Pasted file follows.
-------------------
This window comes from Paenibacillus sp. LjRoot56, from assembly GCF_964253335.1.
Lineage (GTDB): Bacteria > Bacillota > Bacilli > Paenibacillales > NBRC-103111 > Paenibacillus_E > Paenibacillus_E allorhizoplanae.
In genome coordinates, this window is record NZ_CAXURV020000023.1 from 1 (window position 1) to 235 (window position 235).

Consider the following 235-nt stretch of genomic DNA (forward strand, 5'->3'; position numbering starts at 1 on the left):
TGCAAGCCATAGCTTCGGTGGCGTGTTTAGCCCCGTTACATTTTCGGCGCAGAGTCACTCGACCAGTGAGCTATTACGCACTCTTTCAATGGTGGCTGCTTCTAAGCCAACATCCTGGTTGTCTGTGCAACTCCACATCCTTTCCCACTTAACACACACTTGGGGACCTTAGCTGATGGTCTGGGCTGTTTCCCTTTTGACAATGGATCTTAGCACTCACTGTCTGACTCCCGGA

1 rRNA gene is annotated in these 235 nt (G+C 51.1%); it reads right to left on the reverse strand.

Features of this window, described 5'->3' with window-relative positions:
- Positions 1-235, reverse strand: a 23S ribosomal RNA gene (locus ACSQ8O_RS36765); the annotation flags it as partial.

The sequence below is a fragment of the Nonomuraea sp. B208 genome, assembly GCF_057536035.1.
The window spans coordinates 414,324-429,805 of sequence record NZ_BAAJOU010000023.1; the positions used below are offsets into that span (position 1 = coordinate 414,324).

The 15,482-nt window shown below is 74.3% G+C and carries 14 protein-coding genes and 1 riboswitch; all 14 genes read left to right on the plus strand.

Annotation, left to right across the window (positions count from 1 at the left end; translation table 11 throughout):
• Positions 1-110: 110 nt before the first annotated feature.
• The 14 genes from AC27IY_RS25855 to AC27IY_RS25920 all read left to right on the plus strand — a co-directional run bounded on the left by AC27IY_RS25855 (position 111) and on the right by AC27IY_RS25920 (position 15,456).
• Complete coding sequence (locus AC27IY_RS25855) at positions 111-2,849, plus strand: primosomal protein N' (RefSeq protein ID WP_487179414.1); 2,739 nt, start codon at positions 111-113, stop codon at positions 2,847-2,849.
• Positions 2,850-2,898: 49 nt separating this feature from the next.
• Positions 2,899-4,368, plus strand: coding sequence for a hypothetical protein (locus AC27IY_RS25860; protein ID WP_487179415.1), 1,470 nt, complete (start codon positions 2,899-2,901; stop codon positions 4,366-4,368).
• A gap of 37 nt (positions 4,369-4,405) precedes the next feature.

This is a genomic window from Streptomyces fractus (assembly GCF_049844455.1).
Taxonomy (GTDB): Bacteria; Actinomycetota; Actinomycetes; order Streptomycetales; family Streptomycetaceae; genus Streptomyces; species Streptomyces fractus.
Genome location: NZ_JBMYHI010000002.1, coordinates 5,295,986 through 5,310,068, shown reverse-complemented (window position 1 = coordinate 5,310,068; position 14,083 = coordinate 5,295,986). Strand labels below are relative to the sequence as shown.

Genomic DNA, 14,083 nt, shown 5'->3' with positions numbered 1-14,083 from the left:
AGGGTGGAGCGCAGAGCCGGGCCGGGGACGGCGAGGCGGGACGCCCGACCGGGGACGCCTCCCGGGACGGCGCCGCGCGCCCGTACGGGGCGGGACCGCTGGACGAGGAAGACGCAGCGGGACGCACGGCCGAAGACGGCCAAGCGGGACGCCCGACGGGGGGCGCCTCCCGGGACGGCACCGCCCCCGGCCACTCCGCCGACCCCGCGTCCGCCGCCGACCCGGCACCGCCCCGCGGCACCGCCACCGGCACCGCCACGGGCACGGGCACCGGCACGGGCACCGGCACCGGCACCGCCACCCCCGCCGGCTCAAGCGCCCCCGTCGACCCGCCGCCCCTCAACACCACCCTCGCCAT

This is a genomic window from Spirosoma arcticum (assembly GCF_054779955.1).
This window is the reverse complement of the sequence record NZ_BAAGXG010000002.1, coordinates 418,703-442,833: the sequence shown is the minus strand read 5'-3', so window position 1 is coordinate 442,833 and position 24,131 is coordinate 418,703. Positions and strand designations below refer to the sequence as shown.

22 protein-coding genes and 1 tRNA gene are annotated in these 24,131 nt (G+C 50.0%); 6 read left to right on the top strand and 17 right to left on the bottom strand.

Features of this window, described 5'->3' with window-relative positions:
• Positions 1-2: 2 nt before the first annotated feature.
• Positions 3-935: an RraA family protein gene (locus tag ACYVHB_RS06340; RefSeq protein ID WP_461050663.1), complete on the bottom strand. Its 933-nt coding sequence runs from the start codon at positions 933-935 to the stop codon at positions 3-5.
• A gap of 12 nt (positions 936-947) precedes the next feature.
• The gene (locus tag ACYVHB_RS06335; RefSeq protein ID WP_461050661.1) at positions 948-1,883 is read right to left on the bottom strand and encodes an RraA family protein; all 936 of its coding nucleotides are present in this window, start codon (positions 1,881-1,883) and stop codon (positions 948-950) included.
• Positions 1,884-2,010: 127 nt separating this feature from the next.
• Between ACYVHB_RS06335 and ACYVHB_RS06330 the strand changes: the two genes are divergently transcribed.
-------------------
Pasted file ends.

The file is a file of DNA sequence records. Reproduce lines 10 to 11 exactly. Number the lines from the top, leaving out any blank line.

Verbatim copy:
The window spans coordinates 414,324-429,805 of sequence record NZ_BAAJOU010000023.1; the positions used below are offsets into that span (position 1 = coordinate 414,324).

The 15,482-nt window shown below is 74.3% G+C and carries 14 protein-coding genes and 1 riboswitch; all 14 genes read left to right on the plus strand.